News from the Farm | April 17, 2023

This past week, felt more like a normal spring week. After so many non-normal weeks, it took a little adjusting to – the sun and warmth, the faster pace, and even the sounds.

The most noticeable noise was the constant hum of tractors. All functioning machines were in use, preparing beds for planting, spraying compost tea in the orchard, or cultivating (farmer lingo for weeding), and there is a lot more to do after such a long period of time when it was too wet to use tractors. 

During the winter we plant most of our fields in cover crops. By this time of year those cover crops are quite tall and need to be mowed. We’d love it if the sheep (our non-mechanical mowing option) could “mow” all of them. The sheep are moving through as many fields as fast is feasible, but we don’t have time for them to get through everything; the cover crops are at the right stage to be terminated, and we need that space to plant. They do fast work though – just check out what they do in a day, particularly when limited to a relatively small section of field at a time. If given a lot of space to roam, they’re more selective with what they eat, nibbling their favorite plants and leaving the less favored. They’re loving the current cover crop mix, but among the varieties, they seem to prefer the peas and vetch and are less fond of the members of the mustard family, like tillage radish.

Most of the cover crops will be mowed by tractor. In particularly tall fields, one tractor will go first to mark the furrows between beds, then that’s followed by a tractor with a mower to cut the cover crop into small pieces. After, we use a number of different elements to incorporate the cover crop into the top layer of soil, add supplemental compost, then shape and prepare the beds for planting.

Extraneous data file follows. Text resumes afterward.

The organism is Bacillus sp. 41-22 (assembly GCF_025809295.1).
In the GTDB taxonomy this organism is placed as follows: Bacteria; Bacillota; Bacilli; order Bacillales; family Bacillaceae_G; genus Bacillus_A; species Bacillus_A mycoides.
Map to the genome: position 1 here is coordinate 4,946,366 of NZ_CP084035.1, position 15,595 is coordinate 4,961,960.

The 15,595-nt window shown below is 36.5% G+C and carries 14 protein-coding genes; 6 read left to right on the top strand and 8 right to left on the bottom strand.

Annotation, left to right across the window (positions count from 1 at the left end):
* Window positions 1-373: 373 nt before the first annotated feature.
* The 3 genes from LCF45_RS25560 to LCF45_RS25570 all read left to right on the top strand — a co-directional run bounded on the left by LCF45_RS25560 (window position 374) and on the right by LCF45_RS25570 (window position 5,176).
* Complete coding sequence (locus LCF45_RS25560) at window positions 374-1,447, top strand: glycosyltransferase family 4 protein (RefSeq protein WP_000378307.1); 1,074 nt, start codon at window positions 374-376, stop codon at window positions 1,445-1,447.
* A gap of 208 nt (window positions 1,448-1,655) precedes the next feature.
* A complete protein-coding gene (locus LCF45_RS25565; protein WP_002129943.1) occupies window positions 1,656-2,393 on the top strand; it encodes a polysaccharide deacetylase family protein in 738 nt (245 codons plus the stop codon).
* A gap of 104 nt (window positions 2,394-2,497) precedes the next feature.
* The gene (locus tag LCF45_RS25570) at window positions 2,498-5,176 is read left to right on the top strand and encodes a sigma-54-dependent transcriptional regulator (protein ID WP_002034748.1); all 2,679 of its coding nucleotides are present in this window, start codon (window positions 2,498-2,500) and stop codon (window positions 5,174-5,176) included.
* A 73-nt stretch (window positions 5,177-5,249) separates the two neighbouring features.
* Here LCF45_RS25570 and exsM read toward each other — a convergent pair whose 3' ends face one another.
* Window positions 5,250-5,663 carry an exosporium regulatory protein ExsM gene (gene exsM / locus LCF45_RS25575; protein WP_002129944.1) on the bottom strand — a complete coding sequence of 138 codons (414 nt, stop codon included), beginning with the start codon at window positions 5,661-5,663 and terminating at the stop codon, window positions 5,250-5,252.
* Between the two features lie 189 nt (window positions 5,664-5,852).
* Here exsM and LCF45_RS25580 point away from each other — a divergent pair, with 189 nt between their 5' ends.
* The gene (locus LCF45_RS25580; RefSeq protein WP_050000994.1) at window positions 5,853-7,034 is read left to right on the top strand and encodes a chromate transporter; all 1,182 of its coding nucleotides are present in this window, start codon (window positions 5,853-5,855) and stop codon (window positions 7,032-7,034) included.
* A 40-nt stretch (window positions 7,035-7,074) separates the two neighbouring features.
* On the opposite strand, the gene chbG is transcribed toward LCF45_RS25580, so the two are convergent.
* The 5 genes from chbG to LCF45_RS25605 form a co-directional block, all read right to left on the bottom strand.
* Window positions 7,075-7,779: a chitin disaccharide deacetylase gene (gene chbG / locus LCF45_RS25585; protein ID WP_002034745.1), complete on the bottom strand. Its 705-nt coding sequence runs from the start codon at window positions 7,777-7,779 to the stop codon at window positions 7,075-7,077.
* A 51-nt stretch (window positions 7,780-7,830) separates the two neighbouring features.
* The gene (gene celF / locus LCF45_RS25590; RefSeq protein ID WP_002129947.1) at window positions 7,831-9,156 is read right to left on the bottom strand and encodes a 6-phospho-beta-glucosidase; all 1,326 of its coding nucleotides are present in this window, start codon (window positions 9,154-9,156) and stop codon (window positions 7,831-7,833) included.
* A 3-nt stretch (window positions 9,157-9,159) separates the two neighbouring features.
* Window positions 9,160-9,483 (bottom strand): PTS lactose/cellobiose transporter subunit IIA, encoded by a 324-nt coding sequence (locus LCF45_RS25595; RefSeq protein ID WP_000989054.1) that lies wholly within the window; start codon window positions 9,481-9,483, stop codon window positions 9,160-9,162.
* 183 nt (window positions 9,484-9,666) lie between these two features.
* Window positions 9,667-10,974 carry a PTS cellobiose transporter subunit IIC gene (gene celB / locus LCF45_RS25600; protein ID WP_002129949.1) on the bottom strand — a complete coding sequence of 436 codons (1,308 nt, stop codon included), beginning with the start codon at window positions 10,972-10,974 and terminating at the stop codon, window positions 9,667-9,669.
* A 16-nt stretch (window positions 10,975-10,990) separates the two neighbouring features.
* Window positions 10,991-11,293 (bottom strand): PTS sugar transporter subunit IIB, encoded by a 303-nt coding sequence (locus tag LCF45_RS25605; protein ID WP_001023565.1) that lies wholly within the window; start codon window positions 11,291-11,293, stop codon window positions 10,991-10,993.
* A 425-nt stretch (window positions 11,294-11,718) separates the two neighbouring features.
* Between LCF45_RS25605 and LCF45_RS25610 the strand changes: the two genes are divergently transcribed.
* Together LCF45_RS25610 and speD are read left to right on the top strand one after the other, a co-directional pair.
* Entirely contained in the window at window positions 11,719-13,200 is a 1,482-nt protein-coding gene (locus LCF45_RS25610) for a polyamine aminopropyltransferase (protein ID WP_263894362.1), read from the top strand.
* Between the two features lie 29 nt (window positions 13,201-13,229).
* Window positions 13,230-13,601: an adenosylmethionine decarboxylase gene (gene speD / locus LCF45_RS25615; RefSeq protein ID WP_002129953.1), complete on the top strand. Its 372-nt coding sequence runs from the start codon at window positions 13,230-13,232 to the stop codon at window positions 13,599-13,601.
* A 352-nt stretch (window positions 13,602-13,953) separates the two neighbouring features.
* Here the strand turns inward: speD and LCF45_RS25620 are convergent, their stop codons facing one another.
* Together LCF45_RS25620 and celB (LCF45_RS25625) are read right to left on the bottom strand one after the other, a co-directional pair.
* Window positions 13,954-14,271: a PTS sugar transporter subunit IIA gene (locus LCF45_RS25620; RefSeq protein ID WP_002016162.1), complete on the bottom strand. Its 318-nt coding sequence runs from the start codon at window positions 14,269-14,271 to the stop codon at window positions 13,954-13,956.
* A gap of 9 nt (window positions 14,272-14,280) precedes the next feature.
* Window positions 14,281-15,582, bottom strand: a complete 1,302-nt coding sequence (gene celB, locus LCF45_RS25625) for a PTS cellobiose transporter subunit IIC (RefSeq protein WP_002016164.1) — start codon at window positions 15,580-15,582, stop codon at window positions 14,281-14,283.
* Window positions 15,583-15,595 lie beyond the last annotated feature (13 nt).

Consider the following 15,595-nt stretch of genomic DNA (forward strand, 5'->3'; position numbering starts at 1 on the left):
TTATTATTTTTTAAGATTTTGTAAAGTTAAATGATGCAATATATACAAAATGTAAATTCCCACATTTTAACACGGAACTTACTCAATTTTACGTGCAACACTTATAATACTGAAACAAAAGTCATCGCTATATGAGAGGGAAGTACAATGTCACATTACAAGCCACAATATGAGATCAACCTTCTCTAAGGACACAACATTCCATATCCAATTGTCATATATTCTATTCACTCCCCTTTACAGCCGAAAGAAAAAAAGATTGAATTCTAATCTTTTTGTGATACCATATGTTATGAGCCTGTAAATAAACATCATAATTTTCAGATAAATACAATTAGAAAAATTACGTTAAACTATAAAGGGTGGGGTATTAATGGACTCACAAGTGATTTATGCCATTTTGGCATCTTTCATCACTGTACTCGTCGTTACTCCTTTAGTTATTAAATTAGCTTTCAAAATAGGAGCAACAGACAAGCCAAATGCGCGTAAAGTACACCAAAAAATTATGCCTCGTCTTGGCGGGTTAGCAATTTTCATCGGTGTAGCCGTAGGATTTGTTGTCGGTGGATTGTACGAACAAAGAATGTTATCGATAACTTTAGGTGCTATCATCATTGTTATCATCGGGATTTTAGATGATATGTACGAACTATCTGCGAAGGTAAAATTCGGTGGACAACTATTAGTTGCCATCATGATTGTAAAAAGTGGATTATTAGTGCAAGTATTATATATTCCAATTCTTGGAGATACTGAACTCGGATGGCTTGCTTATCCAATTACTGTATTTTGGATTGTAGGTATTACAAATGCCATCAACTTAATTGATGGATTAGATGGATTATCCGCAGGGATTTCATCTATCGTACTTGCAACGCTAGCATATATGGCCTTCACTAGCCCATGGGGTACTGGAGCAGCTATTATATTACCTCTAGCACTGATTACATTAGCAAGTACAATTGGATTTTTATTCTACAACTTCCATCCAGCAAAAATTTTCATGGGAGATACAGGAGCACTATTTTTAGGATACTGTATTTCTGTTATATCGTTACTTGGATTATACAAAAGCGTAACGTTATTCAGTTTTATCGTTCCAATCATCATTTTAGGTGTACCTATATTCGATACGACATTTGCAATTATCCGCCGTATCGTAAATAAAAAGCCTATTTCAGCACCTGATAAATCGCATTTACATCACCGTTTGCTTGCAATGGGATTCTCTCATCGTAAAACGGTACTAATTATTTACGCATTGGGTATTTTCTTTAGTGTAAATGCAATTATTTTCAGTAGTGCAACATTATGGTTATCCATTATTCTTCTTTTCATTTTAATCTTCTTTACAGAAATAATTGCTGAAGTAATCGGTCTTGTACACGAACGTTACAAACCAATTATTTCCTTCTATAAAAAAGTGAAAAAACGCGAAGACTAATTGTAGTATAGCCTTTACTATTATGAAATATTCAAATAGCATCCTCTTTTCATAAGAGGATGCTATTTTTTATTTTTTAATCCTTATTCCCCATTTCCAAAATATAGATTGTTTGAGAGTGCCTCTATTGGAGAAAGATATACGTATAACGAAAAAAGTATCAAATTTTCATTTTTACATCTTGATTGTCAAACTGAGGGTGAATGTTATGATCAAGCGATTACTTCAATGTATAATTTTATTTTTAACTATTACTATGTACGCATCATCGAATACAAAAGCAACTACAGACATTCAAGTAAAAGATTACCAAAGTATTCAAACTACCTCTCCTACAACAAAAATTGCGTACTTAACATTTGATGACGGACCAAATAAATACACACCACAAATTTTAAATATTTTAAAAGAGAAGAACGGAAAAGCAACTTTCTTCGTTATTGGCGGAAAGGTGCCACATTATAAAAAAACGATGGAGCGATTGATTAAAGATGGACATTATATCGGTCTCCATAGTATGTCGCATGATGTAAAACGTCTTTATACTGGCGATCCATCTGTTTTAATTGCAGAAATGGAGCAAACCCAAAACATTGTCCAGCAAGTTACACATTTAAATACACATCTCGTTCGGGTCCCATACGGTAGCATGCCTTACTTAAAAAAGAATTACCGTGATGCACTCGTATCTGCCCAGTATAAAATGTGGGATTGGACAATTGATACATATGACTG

We did do a little bit of planting this week, some direct seeding, some herbs, and most exciting, on Saturday we planted nine rows of our first 2023 tomatoes, a big milestone.

On a few beds, we’ve rolled the cover crop with a roller crimper instead of mowing it, meaning the cover crop wasn’t chopped up, it was just flattened, as shown in the photo above. If we were doing no-till planting, this might be where we stop. We are doing some no-till experimental fields, but on several fields, we’re doing this to slow down cover crop growth and keep habitat for beneficial insects as long as possible before doing our normal mowing and incorporation regimen. 

Another noticeable “new” sound this week was the sound of sprinklers; I’d almost forgotten what they sound like! Despite the copious amounts of rain we’ve received this year, it has dried up enough that we need to irrigate. We’re setting up drip tape in the summer flowers and vegetables and the spring crops will be watered exclusively by sprinkler. For those who haven’t heard the sound of sprinklers, I tried capturing it in this video.

Speaking of flowers, the first flowers are hanging to dry in the Wreath Room! I’d also (almost) forgotten what that looked like, even though it was just a few months ago that the room was completely full of flowers drying so they could be incorporated into a wreath.

– Elaine Swiedler, CSA Manager